Yes, their SNP mutations did accumulate over many thousands of years. Here is a list of some of their major SNPs and the estimated time the mutation occured [618] :

Other research groups have slightly different calculated values based upon different assumptions.
Table: Age of SNPs

The Family Tree DNA "BIG Y" Chromosome Sequencing Analysis

Four Americans from our Milam / Mileham / Milum Surname Project have taken the FTDNA BIG Y next-generation sequencing analysis. BIG Y looks at more than ten milliom nucleotide base pairs for variants or mutations, most commonly referred to in genetic genealogy as single nucleotide polymorphisms or simply SNPs. These four descendants have more than 2000 identical variants (SNPs) representing the accumulated mutations of their Y chromosome passed down to them by all their paternal ancestors.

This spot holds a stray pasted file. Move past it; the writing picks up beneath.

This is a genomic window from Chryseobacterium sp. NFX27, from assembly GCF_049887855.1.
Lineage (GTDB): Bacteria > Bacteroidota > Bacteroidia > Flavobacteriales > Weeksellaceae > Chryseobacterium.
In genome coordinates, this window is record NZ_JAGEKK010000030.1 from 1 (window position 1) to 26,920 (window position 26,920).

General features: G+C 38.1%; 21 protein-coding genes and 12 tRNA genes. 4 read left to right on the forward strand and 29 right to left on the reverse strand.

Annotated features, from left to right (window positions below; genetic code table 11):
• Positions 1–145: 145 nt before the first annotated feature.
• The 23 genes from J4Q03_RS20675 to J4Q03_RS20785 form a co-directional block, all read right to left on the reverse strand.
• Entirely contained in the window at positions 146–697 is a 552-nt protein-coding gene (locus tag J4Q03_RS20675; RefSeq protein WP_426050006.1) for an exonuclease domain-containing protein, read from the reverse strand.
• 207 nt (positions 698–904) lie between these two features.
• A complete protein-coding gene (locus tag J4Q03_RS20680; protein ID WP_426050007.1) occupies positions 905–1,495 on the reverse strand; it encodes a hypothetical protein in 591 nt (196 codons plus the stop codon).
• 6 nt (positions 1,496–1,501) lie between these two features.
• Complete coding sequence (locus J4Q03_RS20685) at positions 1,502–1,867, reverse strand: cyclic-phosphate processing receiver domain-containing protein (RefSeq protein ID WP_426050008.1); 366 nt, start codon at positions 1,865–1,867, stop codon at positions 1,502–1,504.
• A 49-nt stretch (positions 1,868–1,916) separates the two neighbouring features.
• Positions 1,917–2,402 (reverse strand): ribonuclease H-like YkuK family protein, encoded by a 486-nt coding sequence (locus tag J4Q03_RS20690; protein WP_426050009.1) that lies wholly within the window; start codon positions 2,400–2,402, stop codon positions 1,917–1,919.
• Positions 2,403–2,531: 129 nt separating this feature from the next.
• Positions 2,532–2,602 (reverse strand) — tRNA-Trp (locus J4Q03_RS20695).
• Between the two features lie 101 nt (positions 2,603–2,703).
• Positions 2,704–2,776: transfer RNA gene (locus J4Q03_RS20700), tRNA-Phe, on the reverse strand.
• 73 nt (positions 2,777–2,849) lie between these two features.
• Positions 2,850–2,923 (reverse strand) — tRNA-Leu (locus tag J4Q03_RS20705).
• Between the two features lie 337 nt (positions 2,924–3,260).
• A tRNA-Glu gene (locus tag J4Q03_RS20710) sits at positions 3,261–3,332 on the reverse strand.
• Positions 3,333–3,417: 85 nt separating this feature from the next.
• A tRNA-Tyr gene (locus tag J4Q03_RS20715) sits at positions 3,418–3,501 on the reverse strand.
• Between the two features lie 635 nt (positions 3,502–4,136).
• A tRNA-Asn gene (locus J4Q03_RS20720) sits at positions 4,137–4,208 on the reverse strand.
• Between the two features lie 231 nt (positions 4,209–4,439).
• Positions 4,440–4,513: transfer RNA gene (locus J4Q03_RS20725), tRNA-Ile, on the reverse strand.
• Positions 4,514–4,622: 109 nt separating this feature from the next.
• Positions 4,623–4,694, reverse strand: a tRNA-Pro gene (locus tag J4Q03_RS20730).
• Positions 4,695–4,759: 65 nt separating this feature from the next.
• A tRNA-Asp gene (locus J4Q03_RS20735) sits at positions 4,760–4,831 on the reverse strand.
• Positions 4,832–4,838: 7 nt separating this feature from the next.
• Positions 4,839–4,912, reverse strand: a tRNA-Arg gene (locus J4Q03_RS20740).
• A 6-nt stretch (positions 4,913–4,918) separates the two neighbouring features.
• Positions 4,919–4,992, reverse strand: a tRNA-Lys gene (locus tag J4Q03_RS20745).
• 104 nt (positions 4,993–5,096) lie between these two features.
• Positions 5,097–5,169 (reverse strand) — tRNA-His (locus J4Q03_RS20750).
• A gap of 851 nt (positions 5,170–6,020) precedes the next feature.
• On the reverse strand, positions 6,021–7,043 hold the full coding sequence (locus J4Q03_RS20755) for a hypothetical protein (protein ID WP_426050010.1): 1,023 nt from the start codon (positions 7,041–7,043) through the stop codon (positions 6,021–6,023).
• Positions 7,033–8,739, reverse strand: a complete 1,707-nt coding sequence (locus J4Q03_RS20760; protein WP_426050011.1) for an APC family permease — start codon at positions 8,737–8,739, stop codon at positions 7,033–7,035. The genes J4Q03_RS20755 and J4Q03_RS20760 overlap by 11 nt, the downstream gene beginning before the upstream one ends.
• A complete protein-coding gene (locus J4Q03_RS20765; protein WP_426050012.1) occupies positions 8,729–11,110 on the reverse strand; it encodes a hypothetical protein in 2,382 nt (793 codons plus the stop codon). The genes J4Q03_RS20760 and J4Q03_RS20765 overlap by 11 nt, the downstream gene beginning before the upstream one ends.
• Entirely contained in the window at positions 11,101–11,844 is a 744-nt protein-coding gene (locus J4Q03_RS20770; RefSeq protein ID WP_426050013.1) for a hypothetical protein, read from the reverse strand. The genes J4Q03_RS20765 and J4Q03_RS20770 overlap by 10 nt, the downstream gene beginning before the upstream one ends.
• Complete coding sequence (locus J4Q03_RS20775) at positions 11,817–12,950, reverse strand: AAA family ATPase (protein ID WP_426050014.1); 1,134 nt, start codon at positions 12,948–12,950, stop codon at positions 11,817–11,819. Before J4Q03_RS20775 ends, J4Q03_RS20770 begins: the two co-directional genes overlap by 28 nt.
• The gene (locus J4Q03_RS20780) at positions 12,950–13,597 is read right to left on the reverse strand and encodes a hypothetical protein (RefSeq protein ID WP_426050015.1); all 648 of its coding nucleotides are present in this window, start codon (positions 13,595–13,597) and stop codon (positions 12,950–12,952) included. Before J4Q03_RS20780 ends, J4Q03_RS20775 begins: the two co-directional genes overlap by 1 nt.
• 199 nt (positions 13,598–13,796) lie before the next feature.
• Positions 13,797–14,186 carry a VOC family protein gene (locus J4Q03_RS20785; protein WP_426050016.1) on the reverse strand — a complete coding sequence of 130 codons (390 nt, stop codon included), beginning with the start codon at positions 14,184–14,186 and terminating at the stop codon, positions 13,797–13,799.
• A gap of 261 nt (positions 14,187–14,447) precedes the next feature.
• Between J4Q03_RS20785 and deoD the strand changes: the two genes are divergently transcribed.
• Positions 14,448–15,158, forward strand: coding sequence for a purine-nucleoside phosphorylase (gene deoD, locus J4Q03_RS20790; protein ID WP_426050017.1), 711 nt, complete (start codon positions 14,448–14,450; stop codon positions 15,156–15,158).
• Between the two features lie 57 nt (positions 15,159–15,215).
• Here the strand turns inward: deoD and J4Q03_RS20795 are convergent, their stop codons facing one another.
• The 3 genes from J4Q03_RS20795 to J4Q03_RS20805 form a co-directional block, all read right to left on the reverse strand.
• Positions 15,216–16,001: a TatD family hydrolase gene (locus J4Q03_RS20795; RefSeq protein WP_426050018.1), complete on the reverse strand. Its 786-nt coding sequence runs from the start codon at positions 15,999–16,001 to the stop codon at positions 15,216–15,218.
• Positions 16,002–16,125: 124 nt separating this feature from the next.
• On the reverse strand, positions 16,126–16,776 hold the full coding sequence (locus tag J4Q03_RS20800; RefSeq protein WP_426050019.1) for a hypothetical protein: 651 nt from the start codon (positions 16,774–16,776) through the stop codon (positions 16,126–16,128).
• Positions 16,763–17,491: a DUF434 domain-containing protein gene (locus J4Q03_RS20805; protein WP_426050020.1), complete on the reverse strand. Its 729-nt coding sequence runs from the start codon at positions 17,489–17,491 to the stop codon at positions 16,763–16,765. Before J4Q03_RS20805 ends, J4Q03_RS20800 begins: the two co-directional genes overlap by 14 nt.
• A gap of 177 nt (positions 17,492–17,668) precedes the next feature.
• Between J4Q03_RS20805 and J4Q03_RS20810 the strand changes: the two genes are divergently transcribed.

FTDNA updated all the BIG Y results in November 2018. We then submitted all Y-DNA data files to Alex Williamson's The Big Tree which represented them on the detailed chart below. Their major SNPs can be summarized as:

R>R1b>M269>U152>L2>Z367>L20>CTS9733>S10068>S1693 then:

Descendants of Thomas Milam (1716 - 1775) are on the left and of John Milam Sr (1718 - 1789) on the right.
Big Y Chart

When our first BIG Y results were reported nearly three years ago, our Terminal SNP was CTS9733 and we each had 35 Unnamed Variants. Thanks to the thousands of men who have tested since, most of those Unnamed Variants have been given official SNP names. Most SNPs are named by more than one testing laboratory so often a SNP is represented by two alphanumeric symbols side by side as above. As of 2018, our testees no longer have the Terminal SNP CTS9733.

The two descendants of John Milam Sr. are positive for these major SNPs:


John Milam Sr's descendants now have the Terminal SNP: R-BY67643 .